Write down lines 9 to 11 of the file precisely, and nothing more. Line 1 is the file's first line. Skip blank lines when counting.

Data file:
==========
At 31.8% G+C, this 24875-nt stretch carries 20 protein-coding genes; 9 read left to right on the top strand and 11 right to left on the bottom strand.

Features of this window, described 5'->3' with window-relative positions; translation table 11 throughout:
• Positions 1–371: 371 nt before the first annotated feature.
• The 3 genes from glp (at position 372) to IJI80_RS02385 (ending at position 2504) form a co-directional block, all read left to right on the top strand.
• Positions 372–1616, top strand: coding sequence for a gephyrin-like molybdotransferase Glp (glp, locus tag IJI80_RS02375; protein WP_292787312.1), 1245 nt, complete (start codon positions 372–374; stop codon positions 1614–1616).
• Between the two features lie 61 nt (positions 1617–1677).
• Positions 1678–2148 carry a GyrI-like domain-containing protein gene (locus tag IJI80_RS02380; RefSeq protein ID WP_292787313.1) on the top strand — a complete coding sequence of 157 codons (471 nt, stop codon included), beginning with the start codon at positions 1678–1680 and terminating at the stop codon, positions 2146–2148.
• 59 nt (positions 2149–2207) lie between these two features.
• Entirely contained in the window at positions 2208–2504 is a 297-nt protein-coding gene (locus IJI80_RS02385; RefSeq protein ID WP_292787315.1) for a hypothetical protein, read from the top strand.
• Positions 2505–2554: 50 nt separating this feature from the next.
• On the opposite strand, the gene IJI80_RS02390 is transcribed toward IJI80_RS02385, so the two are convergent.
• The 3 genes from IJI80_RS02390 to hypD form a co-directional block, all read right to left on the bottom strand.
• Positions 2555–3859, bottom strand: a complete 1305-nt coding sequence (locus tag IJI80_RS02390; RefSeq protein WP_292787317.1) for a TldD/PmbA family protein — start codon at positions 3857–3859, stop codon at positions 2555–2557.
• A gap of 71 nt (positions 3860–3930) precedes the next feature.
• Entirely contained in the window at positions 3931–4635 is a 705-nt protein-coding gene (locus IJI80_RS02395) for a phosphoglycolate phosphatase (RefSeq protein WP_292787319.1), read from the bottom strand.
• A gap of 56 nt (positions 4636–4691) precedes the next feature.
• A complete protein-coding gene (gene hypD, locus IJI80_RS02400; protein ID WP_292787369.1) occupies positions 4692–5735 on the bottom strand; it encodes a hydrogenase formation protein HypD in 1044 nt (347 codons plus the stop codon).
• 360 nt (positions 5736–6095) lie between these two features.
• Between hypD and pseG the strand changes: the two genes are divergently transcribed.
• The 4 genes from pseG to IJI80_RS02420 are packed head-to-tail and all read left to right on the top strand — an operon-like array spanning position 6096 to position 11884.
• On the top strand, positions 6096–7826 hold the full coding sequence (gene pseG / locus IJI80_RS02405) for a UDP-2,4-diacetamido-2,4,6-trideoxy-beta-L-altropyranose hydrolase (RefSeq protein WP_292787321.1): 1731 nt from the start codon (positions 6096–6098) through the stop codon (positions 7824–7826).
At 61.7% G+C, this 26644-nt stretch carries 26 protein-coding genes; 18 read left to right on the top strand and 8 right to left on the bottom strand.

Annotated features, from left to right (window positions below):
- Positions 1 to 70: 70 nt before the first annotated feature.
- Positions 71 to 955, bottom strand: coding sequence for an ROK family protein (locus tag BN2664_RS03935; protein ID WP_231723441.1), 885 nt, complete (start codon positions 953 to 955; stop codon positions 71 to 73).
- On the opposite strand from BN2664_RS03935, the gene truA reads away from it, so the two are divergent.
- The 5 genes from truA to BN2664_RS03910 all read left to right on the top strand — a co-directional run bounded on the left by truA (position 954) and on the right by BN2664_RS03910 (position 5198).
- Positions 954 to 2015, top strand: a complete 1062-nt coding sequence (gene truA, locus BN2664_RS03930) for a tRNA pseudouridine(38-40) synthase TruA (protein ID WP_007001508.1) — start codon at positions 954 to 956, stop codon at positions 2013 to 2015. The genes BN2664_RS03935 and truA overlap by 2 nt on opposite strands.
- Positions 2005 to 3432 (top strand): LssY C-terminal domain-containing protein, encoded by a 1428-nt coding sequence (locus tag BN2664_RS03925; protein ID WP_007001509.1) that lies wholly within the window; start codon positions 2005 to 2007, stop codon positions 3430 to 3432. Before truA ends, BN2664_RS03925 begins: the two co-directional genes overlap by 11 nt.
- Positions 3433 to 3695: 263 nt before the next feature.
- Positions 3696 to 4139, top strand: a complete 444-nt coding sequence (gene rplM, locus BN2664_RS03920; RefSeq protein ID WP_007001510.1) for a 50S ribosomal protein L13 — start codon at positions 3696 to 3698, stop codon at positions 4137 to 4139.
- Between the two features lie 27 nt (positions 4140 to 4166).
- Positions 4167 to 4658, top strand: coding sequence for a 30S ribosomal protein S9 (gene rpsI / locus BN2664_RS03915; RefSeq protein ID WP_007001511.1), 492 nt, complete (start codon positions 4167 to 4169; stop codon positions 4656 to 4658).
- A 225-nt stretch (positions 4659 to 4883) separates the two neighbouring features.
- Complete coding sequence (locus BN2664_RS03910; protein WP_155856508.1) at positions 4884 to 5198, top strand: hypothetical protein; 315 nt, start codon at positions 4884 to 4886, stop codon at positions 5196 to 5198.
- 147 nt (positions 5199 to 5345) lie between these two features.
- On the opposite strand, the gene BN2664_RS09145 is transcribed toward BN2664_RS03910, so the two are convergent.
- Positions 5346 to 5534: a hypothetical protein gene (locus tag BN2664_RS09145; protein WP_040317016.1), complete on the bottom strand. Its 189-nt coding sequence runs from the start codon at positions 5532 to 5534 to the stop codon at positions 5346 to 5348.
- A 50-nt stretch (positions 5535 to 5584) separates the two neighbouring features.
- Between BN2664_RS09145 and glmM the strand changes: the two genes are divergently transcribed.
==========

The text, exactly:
• Entirely contained in the window at positions 2208–2504 is a 297-nt protein-coding gene (locus IJI80_RS02385; RefSeq protein ID WP_292787315.1) for a hypothetical protein, read from the top strand.
• Positions 2505–2554: 50 nt separating this feature from the next.
• On the opposite strand, the gene IJI80_RS02390 is transcribed toward IJI80_RS02385, so the two are convergent.